Many news stories recently have alerted parents of young girls to the as-yet unexplained rise in the prevalence of early-onset puberty, with a new study showing that 15% of girls are beginning puberty at the age of 7 or 8, or even younger! This is called 'precocious puberty' and is 10 times as common in girls as in boys.
Did you know that girls in the USA now typically enter puberty at the age of 10 or 11? Apparently, back in the 1700's it was unusual for girls to menstruate before about the age of 17 or 18. Obviously, improvements in diet and living conditions have impacted the onset age for puberty over the years, but researchers are searching for additional causes.
All of this means that some girls as young as in grade 3 are having to cope with acne, menstruation, growing breasts, underarm and pubic hair, mood swings, and everything else that comes with all those hormone changes.
It's a bit horrifying, isn't it? Or, at the least, concerning. It's a lot for a young girl to contend with, and doctors worry that children are unlikely to be emotionally prepared enough for puberty at these young ages, and that these girls demonstrate a greater risk of developing behavioural problems. Girls with early-onset puberty also tend to have lower self-esteem, and to battle poor body image, and engage in high-risk behaviours, such as those leading to unplanned pregnancy.
Furthermore, early onset puberty appears to have links to an increased risk of developing breast cancer, cardiovascular disease and diabetes. Other studies indicate that early-onset puberty may stunt the child's growth, causing her to be shorter.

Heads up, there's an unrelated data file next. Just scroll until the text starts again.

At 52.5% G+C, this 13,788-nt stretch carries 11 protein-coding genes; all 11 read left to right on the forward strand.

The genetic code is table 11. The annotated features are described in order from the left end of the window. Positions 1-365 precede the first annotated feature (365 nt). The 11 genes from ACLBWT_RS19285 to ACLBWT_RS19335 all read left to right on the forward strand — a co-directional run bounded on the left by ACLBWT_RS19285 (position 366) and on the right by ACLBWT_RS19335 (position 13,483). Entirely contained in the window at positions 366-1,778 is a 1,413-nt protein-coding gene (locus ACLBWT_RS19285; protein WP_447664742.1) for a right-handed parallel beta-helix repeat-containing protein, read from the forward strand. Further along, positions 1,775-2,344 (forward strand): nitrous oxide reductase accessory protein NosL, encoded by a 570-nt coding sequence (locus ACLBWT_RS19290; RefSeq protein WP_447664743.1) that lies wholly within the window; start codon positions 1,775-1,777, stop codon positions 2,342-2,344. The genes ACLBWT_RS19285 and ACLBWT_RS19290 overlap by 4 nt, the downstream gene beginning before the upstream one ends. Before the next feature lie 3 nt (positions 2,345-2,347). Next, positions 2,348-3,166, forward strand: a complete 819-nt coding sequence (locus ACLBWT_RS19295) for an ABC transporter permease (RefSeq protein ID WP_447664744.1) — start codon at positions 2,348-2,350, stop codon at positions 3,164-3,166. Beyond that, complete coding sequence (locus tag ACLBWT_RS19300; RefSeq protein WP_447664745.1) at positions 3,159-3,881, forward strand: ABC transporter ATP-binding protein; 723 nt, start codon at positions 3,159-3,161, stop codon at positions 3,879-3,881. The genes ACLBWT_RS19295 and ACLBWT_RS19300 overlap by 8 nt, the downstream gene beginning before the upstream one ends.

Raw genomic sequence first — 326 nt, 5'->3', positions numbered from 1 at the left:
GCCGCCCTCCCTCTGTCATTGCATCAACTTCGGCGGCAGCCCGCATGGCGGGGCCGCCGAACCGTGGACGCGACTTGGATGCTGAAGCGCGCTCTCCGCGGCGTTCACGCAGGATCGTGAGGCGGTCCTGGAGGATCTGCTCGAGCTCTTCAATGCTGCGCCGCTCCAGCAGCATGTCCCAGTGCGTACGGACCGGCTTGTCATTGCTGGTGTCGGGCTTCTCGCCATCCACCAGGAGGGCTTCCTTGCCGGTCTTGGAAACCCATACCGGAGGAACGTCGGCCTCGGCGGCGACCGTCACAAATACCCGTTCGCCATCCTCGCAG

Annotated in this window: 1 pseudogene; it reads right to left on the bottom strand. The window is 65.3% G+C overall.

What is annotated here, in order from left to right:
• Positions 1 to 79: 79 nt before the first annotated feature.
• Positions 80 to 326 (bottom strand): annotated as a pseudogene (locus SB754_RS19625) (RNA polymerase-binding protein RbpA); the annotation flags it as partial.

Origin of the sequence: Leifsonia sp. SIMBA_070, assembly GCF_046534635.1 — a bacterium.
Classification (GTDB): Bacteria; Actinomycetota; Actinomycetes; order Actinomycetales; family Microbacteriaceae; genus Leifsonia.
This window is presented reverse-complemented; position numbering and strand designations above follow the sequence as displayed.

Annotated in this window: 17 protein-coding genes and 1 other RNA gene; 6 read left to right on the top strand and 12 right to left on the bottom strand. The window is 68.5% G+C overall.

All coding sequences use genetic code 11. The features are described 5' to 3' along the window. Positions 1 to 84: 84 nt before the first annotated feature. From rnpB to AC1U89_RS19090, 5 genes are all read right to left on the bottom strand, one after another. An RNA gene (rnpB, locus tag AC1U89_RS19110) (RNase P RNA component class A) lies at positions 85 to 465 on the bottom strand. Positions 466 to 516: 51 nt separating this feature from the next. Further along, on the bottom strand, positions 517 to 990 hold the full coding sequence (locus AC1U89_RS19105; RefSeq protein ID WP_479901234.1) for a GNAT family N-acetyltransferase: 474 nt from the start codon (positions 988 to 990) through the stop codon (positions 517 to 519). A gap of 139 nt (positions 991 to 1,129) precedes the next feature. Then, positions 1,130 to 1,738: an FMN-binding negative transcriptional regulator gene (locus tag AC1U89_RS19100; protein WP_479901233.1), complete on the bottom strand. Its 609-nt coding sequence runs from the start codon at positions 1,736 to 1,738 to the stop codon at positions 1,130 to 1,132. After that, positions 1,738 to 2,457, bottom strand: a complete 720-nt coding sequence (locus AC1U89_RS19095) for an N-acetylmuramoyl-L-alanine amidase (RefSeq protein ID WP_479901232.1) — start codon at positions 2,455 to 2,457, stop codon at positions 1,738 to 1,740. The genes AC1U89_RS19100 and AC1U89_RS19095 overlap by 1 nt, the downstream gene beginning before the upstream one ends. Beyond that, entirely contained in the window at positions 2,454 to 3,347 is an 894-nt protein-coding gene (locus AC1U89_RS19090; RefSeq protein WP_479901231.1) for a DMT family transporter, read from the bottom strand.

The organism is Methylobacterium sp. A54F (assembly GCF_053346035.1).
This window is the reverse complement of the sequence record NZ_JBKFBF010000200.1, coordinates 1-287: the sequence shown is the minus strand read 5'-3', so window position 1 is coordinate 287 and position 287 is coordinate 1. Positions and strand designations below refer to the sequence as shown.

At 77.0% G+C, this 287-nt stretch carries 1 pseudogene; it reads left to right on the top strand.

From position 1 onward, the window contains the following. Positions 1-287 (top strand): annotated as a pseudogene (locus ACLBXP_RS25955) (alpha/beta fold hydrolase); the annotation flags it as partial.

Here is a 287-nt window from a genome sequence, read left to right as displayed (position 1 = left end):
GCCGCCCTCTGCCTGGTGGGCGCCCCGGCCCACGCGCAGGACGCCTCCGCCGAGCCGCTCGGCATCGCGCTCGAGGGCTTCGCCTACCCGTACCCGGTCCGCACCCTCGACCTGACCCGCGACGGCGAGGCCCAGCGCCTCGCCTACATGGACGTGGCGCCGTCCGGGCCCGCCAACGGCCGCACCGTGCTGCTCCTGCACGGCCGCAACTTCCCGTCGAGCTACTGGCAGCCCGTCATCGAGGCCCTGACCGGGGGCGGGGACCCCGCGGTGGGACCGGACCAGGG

What are the causes of this phenomenon, and are there any commonsense actions you can take as a parent to reduce or avoid these outcomes?
Obesity is likely to be at least partly to blame - so a fresh, healthy, and balanced diet is key.
Environmental factors, such as exposure to estrogens in plastics, chemicals and foods, are also likely culprits.
Although they admit that they do not yet have all the answers, experts do suggest the following:
- Encourage our children to 'eat from the farm, not the factory' - to eat more fruits and vegetables than sweets and fats, which will encourage a healthy weight, with less chemicals in the diet.
- As much as possible, buy organic, hormone-free milk and meat, and limit animal fats.
- Keep the child away from external sources of estrogen (and testosterone), such as prescription medications for adults or dietary supplements that contain hormones.
- Use a stainless-steel water bottle, rather than a plastic one. (The concern here is that chemicals leach out of plastic when it is heated, which is often very likely to have occurred in storage or in transit to a store.)
- For this same reason, only ever use glass containers in the microwave - never plastic, even if the container was made for microwave use. Use a plate to cover the container, rather than plastic wrap.
- Use clothing rather than sunscreen, as much as possible, to protect children in the sun, thereby minimizing the use of chemicals on the skin.
If you would like to learn more, you could start with links here and here. If I was a mother of young girls now, I'd be pretty interested in this!